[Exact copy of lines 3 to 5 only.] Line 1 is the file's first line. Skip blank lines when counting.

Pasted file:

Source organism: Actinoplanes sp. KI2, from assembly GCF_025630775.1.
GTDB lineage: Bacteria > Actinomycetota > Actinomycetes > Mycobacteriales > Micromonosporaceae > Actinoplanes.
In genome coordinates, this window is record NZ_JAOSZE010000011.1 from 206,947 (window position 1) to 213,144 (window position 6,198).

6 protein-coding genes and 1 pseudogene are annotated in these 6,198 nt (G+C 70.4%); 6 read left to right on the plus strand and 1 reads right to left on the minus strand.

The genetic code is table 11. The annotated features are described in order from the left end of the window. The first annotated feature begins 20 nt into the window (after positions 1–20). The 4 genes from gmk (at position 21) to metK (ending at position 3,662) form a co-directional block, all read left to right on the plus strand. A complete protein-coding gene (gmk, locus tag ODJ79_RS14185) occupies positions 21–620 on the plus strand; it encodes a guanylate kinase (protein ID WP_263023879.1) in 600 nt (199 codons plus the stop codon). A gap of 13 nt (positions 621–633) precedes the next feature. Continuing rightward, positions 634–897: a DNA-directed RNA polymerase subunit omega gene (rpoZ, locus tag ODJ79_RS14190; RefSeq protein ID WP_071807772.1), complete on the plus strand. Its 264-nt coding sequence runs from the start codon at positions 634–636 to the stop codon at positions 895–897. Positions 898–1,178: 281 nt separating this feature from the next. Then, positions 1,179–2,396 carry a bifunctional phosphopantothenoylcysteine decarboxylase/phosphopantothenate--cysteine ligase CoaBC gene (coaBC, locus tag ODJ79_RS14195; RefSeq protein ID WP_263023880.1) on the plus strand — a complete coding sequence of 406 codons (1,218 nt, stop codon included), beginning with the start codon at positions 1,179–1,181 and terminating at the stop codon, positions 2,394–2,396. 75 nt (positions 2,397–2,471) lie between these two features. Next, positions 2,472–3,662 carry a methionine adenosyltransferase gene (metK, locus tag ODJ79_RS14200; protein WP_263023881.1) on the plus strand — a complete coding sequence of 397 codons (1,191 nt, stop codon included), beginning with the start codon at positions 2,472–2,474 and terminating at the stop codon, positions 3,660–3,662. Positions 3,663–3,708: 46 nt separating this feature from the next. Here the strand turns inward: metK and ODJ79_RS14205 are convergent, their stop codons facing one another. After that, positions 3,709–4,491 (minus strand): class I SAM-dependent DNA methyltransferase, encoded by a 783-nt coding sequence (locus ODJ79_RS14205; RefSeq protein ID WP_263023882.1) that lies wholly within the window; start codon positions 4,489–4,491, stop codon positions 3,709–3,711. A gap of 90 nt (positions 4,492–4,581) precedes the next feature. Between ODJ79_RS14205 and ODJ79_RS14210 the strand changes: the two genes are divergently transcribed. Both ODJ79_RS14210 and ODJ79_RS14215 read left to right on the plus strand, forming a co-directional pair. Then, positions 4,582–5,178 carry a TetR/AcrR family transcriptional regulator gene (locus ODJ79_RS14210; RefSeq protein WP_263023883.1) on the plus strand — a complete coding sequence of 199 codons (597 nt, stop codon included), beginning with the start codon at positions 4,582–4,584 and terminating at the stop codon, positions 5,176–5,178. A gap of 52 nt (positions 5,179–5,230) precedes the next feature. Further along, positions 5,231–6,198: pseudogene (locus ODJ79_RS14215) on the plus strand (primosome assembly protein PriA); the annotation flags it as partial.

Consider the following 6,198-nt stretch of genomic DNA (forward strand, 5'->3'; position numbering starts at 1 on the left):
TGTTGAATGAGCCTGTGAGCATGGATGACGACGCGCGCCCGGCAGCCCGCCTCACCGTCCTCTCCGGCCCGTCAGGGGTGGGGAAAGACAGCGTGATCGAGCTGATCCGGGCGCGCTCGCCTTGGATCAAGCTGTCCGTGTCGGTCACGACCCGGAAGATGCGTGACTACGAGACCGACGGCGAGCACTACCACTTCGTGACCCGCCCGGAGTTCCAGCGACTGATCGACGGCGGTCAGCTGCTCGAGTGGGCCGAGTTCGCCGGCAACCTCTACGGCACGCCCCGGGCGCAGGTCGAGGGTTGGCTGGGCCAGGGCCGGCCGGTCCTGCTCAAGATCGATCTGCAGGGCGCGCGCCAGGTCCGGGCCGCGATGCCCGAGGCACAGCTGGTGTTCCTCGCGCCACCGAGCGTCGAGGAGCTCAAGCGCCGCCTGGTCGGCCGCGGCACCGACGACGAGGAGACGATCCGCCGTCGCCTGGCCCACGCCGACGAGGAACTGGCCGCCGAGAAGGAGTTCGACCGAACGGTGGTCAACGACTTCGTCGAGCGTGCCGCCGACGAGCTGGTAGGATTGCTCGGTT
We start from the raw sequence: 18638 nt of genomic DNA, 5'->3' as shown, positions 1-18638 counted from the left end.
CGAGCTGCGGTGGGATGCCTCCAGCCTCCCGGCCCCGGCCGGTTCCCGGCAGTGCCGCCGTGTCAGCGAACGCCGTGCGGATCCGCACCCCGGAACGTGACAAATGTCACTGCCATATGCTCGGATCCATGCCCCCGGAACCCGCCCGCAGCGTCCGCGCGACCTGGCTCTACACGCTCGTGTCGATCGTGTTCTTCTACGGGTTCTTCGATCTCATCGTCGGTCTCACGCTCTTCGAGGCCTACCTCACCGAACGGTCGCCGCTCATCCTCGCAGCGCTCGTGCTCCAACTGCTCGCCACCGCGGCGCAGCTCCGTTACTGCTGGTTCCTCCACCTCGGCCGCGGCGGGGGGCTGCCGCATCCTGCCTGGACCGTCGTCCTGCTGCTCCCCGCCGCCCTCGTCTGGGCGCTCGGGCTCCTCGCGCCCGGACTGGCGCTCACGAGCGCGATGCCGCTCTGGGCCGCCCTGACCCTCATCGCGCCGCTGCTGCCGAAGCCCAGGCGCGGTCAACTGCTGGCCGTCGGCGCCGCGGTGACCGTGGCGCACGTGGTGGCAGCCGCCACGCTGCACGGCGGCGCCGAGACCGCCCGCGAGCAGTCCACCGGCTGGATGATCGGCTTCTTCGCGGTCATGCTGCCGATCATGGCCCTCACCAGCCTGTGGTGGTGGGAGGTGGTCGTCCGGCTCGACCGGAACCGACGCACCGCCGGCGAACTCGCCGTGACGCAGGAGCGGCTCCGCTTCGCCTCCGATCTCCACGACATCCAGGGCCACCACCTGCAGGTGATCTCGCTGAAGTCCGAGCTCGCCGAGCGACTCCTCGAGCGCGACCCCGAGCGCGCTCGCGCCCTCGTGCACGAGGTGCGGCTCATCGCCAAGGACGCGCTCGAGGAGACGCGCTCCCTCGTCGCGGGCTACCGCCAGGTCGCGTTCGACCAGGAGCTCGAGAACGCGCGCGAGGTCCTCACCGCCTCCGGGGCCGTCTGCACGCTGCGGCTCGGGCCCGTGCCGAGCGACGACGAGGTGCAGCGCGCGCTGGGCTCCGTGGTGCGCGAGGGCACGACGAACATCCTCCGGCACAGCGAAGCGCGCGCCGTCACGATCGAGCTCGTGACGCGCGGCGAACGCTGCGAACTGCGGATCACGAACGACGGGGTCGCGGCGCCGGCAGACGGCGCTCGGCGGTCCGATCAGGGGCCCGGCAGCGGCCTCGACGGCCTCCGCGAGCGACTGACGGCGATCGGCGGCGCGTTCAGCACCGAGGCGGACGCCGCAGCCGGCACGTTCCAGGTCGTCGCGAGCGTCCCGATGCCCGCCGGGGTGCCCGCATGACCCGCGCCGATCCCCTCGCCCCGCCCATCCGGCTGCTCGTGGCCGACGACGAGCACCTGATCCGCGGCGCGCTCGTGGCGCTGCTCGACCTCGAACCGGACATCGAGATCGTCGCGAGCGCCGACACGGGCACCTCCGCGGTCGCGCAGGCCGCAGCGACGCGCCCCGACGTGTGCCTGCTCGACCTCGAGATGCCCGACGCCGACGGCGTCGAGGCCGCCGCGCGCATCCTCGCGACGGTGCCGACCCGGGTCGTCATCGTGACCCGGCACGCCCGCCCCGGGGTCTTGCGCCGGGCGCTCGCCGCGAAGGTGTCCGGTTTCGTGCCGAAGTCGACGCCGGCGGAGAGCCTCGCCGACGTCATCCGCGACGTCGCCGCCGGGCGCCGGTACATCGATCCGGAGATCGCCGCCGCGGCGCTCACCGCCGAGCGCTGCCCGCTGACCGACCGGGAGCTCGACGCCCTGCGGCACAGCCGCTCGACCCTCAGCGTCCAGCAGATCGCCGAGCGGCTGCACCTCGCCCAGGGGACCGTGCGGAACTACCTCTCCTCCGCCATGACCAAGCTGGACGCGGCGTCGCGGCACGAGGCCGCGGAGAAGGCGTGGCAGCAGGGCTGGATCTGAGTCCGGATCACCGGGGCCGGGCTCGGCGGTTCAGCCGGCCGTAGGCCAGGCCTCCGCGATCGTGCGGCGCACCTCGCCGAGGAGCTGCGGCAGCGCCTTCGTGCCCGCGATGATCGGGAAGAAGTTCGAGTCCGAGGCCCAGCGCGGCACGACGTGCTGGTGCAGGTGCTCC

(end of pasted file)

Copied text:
In genome coordinates, this window is record NZ_JAOSZE010000011.1 from 206,947 (window position 1) to 213,144 (window position 6,198).

6 protein-coding genes and 1 pseudogene are annotated in these 6,198 nt (G+C 70.4%); 6 read left to right on the plus strand and 1 reads right to left on the minus strand.

The genetic code is table 11. The annotated features are described in order from the left end of the window. The first annotated feature begins 20 nt into the window (after positions 1–20). The 4 genes from gmk (at position 21) to metK (ending at position 3,662) form a co-directional block, all read left to right on the plus strand. A complete protein-coding gene (gmk, locus tag ODJ79_RS14185) occupies positions 21–620 on the plus strand; it encodes a guanylate kinase (protein ID WP_263023879.1) in 600 nt (199 codons plus the stop codon). A gap of 13 nt (positions 621–633) precedes the next feature. Continuing rightward, positions 634–897: a DNA-directed RNA polymerase subunit omega gene (rpoZ, locus tag ODJ79_RS14190; RefSeq protein ID WP_071807772.1), complete on the plus strand. Its 264-nt coding sequence runs from the start codon at positions 634–636 to the stop codon at positions 895–897. Positions 898–1,178: 281 nt separating this feature from the next. Then, positions 1,179–2,396 carry a bifunctional phosphopantothenoylcysteine decarboxylase/phosphopantothenate--cysteine ligase CoaBC gene (coaBC, locus tag ODJ79_RS14195; RefSeq protein ID WP_263023880.1) on the plus strand — a complete coding sequence of 406 codons (1,218 nt, stop codon included), beginning with the start codon at positions 1,179–1,181 and terminating at the stop codon, positions 2,394–2,396. 75 nt (positions 2,397–2,471) lie between these two features. Next, positions 2,472–3,662 carry a methionine adenosyltransferase gene (metK, locus tag ODJ79_RS14200; protein WP_263023881.1) on the plus strand — a complete coding sequence of 397 codons (1,191 nt, stop codon included), beginning with the start codon at positions 2,472–2,474 and terminating at the stop codon, positions 3,660–3,662. Positions 3,663–3,708: 46 nt separating this feature from the next. Here the strand turns inward: metK and ODJ79_RS14205 are convergent, their stop codons facing one another. After that, positions 3,709–4,491 (minus strand): class I SAM-dependent DNA methyltransferase, encoded by a 783-nt coding sequence (locus ODJ79_RS14205; RefSeq protein ID WP_263023882.1) that lies wholly within the window; start codon positions 4,489–4,491, stop codon positions 3,709–3,711. A gap of 90 nt (positions 4,492–4,581) precedes the next feature. Between ODJ79_RS14205 and ODJ79_RS14210 the strand changes: the two genes are divergently transcribed. Both ODJ79_RS14210 and ODJ79_RS14215 read left to right on the plus strand, forming a co-directional pair. Then, positions 4,582–5,178 carry a TetR/AcrR family transcriptional regulator gene (locus ODJ79_RS14210; RefSeq protein WP_263023883.1) on the plus strand — a complete coding sequence of 199 codons (597 nt, stop codon included), beginning with the start codon at positions 4,582–4,584 and terminating at the stop codon, positions 5,176–5,178. A gap of 52 nt (positions 5,179–5,230) precedes the next feature. Further along, positions 5,231–6,198: pseudogene (locus ODJ79_RS14215) on the plus strand (primosome assembly protein PriA); the annotation flags it as partial.